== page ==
DUBLIN, Ireland -- Ryanair, Europe's fastest-growing airline that pioneered the practice of offering "free flights plus tax," announced Wednesday it has begun selling all of its tickets with required taxes and fees included in the advertised price.
The change followed European Union regulators' complaints about deceptive trading practices. They singled out Ryanair, although many of the airlines' competitors, including its domestic rival Aer Lingus, had followed suit with similar policies.
The new Ryanair policy means that the Web site's front-page price quotes now include required government charges. But they do not include possible additional charges, such as Ryanair's fees for using credit or debit cards, checking luggage or advance check-in.
Chief Executive Michael O'Leary revealed the decision as he announced what he called a "price war" with other airlines. He noted Ryanair was hoping to reverse its recent decline in the percentage of sold seats per flight, known in the industry as "load factor."
Ryanair shares slid last week after the company said its average passenger load had fallen by 2 points to 82 percent in the first quarter of 2007. This meant an average of 18 out of every 100 available tickets went unsold.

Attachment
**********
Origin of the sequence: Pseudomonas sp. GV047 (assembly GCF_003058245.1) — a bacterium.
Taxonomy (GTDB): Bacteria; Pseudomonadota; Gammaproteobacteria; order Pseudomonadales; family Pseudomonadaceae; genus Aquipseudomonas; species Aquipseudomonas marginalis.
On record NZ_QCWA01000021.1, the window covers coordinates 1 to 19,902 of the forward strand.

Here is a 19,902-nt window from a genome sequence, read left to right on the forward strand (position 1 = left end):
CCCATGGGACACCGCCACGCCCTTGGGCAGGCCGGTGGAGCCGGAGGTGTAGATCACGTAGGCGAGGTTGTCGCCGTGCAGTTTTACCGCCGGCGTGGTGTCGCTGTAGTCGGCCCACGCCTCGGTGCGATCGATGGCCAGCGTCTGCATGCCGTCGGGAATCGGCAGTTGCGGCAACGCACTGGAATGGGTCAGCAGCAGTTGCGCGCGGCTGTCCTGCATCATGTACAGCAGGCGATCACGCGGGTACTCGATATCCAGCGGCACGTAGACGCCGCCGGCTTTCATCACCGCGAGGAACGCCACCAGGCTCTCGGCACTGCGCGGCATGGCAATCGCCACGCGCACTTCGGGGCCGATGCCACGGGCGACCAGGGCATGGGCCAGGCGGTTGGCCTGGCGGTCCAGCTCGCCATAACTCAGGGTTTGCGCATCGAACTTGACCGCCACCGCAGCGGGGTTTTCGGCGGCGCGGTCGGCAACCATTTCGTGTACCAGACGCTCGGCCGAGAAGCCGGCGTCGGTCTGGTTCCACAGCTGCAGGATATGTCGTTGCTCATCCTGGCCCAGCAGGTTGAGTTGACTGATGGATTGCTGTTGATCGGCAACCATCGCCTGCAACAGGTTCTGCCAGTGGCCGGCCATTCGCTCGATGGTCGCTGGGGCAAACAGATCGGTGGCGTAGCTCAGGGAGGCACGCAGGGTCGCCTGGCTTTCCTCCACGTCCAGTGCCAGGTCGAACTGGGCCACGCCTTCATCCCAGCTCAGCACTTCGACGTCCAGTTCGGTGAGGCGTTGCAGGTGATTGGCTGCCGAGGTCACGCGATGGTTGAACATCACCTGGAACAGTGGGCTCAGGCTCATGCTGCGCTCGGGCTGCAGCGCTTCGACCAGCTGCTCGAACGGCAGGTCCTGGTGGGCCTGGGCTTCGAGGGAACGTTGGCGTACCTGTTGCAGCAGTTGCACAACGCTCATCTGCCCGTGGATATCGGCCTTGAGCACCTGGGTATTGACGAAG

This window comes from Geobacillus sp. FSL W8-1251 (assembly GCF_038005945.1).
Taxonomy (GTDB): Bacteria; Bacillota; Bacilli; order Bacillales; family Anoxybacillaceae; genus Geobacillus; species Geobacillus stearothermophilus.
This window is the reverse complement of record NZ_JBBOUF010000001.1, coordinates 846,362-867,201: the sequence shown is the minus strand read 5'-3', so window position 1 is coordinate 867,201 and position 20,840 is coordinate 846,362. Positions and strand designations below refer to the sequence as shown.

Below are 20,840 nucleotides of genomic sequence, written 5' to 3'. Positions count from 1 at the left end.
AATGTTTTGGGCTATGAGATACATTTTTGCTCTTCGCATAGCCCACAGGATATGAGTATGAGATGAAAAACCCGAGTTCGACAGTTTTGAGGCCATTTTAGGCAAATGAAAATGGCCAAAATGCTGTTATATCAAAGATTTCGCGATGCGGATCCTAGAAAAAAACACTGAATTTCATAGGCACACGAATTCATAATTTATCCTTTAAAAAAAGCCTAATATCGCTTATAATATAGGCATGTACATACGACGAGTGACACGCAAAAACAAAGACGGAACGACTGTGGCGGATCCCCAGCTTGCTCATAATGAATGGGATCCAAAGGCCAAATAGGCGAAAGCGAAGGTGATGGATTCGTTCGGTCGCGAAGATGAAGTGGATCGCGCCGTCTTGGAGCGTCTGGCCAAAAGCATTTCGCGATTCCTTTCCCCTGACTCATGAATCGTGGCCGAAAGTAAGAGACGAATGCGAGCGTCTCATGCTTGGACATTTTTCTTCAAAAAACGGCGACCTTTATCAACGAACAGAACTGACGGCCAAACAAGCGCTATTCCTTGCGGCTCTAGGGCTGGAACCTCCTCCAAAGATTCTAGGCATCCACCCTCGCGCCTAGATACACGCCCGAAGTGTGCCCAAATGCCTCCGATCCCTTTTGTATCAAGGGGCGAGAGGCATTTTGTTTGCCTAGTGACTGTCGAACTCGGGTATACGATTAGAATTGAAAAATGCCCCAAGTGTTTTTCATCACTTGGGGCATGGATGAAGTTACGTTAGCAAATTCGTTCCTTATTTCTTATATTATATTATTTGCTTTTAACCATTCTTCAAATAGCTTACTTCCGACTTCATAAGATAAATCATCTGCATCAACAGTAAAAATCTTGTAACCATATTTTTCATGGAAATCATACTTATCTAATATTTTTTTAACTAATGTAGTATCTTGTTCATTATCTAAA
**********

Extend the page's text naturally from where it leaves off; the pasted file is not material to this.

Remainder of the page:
To woo business, O'Leary said Ryanair would offer customers who could find a cheaper identical flight on another airline a refund equal to double the difference. The offer runs through June 12.
"Ryanair already delivers Europe's best punctuality, the fewest lost bags and a no-fuel-surcharge guarantee. Now, we guarantee that Ryanair won't be beaten on fares either," O'Leary said.
O'Leary's price blitz also involves 10 million seats starting at 10 pounds ($20) for its British-based customers and prices starting at 10 euros ($13.50) elsewhere in Europe. The offer, for flights throughout the summer, runs for as long as supplies last.
Ryanair spokeswoman Lorna Farren said the lowest price available on some of those routes could be higher, perhaps double the headline figure.
Ryanair's offers on its British Web site Wednesday indicated the promotion's best deal ranged from 10 pounds up to 19.79 pounds ($39.45) - still cheaper than what flights billed as free used to cost.
Ryanair shares closed unchanged at 5.42 euros ($7.33) amid broadly negative trading on the Irish Stock Exchange.
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